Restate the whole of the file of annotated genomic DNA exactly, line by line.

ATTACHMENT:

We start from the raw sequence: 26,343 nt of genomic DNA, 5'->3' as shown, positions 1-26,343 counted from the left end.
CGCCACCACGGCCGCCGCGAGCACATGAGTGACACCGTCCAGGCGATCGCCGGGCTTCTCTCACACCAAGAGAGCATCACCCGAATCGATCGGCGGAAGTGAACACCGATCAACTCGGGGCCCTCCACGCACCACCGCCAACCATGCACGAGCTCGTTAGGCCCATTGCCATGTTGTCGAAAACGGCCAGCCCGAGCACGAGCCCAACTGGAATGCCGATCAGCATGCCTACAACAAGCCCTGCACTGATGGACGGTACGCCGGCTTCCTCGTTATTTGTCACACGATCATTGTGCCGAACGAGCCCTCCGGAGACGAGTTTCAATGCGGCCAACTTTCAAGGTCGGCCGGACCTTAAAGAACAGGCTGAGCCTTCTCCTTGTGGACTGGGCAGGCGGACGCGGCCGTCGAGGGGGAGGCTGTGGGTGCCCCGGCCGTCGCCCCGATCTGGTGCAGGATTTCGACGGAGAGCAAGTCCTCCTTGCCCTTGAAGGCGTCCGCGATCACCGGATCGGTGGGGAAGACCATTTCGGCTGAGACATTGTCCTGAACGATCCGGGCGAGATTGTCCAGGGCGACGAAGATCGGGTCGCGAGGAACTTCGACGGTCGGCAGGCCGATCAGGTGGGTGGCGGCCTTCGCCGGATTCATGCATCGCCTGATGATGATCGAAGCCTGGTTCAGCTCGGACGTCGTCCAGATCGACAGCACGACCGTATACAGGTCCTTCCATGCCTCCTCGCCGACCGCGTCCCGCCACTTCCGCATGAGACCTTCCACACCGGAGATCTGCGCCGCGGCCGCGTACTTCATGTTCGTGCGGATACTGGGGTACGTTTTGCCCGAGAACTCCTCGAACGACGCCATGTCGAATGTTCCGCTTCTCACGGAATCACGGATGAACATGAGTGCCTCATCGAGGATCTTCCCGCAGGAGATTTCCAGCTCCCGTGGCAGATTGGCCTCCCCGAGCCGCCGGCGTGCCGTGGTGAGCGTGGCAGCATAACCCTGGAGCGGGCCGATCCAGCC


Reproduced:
We start from the raw sequence: 26,343 nt of genomic DNA, 5'->3' as shown, positions 1-26,343 counted from the left end.
CGCCACCACGGCCGCCGCGAGCACATGAGTGACACCGTCCAGGCGATCGCCGGGCTTCTCTCACACCAAGAGAGCATCACCCGAATCGATCGGCGGAAGTGAACACCGATCAACTCGGGGCCCTCCACGCACCACCGCCAACCATGCACGAGCTCGTTAGGCCCATTGCCATGTTGTCGAAAACGGCCAGCCCGAGCACGAGCCCAACTGGAATGCCGATCAGCATGCCTACAACAAGCCCTGCACTGATGGACGGTACGCCGGCTTCCTCGTTATTTGTCACACGATCATTGTGCCGAACGAGCCCTCCGGAGACGAGTTTCAATGCGGCCAACTTTCAAGGTCGGCCGGACCTTAAAGAACAGGCTGAGCCTTCTCCTTGTGGACTGGGCAGGCGGACGCGGCCGTCGAGGGGGAGGCTGTGGGTGCCCCGGCCGTCGCCCCGATCTGGTGCAGGATTTCGACGGAGAGCAAGTCCTCCTTGCCCTTGAAGGCGTCCGCGATCACCGGATCGGTGGGGAAGACCATTTCGGCTGAGACATTGTCCTGAACGATCCGGGCGAGATTGTCCAGGGCGACGAAGATCGGGTCGCGAGGAACTTCGACGGTCGGCAGGCCGATCAGGTGGGTGGCGGCCTTCGCCGGATTCATGCATCGCCTGATGATGATCGAAGCCTGGTTCAGCTCGGACGTCGTCCAGATCGACAGCACGACCGTATACAGGTCCTTCCATGCCTCCTCGCCGACCGCGTCCCGCCACTTCCGCATGAGACCTTCCACACCGGAGATCTGCGCCGCGGCCGCGTACTTCATGTTCGTGCGGATACTGGGGTACGTTTTGCCCGAGAACTCCTCGAACGACGCCATGTCGAATGTTCCGCTTCTCACGGAATCACGGATGAACATGAGTGCCTCATCGAGGATCTTCCCGCAGGAGATTTCCAGCTCCCGTGGCAGATTGGCCTCCCCGAGCCGCCGGCGTGCCGTGGTGAGCGTGGCAGCATAACCCTGGAGCGGGCCGATCCAGCC